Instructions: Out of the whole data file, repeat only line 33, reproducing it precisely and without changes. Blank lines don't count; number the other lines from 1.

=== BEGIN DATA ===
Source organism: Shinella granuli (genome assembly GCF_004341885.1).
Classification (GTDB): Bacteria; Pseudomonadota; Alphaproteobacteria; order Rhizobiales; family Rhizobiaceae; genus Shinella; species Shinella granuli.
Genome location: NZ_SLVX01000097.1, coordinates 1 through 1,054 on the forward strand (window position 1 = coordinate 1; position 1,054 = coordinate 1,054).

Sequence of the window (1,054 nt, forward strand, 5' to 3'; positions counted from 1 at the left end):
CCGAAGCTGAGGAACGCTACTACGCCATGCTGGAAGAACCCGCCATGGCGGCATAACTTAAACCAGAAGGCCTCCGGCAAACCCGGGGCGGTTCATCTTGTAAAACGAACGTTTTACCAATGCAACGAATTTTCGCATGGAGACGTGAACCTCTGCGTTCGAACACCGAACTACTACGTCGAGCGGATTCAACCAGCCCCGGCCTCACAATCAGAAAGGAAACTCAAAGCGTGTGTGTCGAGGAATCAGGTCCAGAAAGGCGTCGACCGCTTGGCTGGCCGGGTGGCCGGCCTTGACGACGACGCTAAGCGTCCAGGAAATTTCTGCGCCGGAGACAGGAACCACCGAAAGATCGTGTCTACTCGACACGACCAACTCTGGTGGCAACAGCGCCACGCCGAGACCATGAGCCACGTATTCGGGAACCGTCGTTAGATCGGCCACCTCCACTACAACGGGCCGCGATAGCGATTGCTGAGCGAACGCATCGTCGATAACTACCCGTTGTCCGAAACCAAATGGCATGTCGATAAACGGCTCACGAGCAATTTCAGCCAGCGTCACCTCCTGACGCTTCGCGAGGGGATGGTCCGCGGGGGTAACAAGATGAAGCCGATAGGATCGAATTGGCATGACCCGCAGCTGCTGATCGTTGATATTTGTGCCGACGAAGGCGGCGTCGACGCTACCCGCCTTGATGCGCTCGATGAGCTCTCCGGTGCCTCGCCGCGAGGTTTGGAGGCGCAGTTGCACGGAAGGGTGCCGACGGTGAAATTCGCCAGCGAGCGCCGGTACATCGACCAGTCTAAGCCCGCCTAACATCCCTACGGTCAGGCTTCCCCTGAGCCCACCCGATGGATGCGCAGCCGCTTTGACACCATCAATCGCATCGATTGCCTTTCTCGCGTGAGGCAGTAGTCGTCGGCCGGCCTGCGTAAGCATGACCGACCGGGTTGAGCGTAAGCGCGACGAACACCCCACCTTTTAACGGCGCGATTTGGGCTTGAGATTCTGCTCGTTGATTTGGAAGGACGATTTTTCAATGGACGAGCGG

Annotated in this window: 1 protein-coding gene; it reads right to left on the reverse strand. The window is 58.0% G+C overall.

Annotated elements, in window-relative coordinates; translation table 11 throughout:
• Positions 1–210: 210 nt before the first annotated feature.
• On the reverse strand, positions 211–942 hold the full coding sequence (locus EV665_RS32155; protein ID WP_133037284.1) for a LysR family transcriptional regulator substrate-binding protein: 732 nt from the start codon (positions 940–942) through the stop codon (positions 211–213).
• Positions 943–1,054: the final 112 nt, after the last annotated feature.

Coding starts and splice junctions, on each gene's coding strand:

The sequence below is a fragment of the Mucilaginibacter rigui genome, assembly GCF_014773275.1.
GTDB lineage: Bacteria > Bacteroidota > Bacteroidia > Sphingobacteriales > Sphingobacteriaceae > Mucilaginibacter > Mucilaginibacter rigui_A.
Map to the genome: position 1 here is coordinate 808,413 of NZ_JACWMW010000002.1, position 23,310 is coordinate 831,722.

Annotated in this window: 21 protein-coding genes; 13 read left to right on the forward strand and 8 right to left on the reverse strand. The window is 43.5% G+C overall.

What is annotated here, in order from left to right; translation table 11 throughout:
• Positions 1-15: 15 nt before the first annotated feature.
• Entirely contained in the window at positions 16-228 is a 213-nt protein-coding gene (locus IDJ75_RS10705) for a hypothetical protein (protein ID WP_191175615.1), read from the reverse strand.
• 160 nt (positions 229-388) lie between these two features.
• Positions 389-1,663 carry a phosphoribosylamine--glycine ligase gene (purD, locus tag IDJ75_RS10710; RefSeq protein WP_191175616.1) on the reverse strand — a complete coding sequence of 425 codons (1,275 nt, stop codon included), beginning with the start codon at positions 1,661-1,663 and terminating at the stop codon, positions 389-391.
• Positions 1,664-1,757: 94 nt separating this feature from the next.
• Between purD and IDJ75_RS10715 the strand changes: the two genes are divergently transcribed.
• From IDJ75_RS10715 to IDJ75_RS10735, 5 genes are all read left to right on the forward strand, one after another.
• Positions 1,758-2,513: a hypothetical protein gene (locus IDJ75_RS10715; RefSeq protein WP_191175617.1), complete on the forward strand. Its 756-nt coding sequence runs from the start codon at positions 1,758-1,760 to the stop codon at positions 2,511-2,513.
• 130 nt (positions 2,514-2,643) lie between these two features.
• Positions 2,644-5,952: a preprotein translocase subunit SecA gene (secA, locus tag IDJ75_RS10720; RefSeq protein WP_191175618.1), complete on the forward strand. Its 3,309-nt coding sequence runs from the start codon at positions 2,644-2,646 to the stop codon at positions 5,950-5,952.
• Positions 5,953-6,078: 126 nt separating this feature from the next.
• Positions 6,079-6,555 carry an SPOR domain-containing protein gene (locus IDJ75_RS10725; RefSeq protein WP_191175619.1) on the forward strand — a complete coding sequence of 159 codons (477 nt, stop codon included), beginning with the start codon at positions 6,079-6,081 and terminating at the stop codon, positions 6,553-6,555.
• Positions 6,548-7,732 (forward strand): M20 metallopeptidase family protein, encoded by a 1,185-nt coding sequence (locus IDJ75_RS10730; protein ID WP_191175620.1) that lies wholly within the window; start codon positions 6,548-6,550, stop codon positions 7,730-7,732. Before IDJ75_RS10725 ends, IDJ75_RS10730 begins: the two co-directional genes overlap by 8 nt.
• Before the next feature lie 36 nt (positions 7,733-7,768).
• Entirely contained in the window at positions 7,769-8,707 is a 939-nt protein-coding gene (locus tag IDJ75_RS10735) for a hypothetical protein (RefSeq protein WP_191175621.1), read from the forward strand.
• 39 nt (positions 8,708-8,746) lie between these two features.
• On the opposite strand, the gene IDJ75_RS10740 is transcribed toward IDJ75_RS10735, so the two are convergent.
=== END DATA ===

• On the opposite strand, the gene IDJ75_RS10740 is transcribed toward IDJ75_RS10735, so the two are convergent.